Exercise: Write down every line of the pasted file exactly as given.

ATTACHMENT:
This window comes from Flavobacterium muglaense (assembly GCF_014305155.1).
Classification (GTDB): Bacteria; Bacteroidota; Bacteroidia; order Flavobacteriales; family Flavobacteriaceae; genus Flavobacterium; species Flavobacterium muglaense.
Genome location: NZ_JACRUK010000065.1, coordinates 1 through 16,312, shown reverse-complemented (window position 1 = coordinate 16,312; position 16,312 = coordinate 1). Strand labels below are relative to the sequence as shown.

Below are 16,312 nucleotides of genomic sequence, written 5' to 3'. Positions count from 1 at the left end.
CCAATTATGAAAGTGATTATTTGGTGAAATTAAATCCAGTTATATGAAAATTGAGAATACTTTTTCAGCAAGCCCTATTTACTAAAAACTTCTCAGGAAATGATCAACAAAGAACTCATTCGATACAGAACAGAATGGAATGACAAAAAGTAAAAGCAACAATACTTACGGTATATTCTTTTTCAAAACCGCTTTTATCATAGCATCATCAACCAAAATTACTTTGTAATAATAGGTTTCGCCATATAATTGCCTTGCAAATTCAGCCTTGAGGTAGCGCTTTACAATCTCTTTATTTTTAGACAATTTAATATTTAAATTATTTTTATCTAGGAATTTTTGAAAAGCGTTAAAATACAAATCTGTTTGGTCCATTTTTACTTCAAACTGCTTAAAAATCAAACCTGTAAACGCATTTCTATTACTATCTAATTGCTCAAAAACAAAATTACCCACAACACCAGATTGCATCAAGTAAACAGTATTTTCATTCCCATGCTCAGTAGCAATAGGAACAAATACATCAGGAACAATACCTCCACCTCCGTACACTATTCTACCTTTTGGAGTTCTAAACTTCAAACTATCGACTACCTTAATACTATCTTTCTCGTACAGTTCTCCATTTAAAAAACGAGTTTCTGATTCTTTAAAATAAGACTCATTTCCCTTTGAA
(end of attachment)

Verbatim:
This window comes from Flavobacterium muglaense (assembly GCF_014305155.1).
Classification (GTDB): Bacteria; Bacteroidota; Bacteroidia; order Flavobacteriales; family Flavobacteriaceae; genus Flavobacterium; species Flavobacterium muglaense.
Genome location: NZ_JACRUK010000065.1, coordinates 1 through 16,312, shown reverse-complemented (window position 1 = coordinate 16,312; position 16,312 = coordinate 1). Strand labels below are relative to the sequence as shown.

Below are 16,312 nucleotides of genomic sequence, written 5' to 3'. Positions count from 1 at the left end.
CCAATTATGAAAGTGATTATTTGGTGAAATTAAATCCAGTTATATGAAAATTGAGAATACTTTTTCAGCAAGCCCTATTTACTAAAAACTTCTCAGGAAATGATCAACAAAGAACTCATTCGATACAGAACAGAATGGAATGACAAAAAGTAAAAGCAACAATACTTACGGTATATTCTTTTTCAAAACCGCTTTTATCATAGCATCATCAACCAAAATTACTTTGTAATAATAGGTTTCGCCATATAATTGCCTTGCAAATTCAGCCTTGAGGTAGCGCTTTACAATCTCTTTATTTTTAGACAATTTAATATTTAAATTATTTTTATCTAGGAATTTTTGAAAAGCGTTAAAATACAAATCTGTTTGGTCCATTTTTACTTCAAACTGCTTAAAAATCAAACCTGTAAACGCATTTCTATTACTATCTAATTGCTCAAAAACAAAATTACCCACAACACCAGATTGCATCAAGTAAACAGTATTTTCATTCCCATGCTCAGTAGCAATAGGAACAAATACATCAGGAACAATACCTCCACCTCCGTACACTATTCTACCTTTTGGAGTTCTAAACTTCAAACTATCGACTACCTTAATACTATCTTTCTCGTACAGTTCTCCATTTAAAAAACGAGTTTCTGATTCTTTAAAATAAGACTCATTTCCCTTTGAA